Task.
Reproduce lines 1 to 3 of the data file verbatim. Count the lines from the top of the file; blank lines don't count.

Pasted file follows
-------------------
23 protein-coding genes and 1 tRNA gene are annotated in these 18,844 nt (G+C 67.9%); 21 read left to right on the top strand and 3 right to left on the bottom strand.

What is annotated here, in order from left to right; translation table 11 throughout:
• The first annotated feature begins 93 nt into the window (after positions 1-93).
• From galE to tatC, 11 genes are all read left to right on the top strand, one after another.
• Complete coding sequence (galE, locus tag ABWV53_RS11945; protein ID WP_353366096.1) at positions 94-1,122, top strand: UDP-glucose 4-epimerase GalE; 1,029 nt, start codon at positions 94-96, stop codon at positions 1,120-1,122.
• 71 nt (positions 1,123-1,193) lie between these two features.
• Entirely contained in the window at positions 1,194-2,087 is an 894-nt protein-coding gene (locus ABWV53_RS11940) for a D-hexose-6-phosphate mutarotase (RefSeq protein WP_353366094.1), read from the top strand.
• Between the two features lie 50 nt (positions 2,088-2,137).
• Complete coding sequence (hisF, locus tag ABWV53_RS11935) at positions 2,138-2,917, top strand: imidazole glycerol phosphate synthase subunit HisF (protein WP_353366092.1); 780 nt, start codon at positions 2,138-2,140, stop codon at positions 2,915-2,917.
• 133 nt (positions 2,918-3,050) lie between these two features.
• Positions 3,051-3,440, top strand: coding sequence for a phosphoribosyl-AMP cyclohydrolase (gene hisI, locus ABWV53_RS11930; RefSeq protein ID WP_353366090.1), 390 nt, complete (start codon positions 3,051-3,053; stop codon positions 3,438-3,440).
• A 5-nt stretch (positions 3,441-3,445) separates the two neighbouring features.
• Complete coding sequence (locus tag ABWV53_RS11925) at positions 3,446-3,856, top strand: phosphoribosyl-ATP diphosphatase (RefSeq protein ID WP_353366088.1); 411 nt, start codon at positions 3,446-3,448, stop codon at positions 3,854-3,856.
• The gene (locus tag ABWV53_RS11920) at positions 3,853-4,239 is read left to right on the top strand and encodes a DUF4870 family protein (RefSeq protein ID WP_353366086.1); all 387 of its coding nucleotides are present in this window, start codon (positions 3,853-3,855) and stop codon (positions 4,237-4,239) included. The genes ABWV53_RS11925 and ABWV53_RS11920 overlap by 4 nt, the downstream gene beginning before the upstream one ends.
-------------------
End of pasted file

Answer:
23 protein-coding genes and 1 tRNA gene are annotated in these 18,844 nt (G+C 67.9%); 21 read left to right on the top strand and 3 right to left on the bottom strand.

What is annotated here, in order from left to right; translation table 11 throughout:
• The first annotated feature begins 93 nt into the window (after positions 1-93).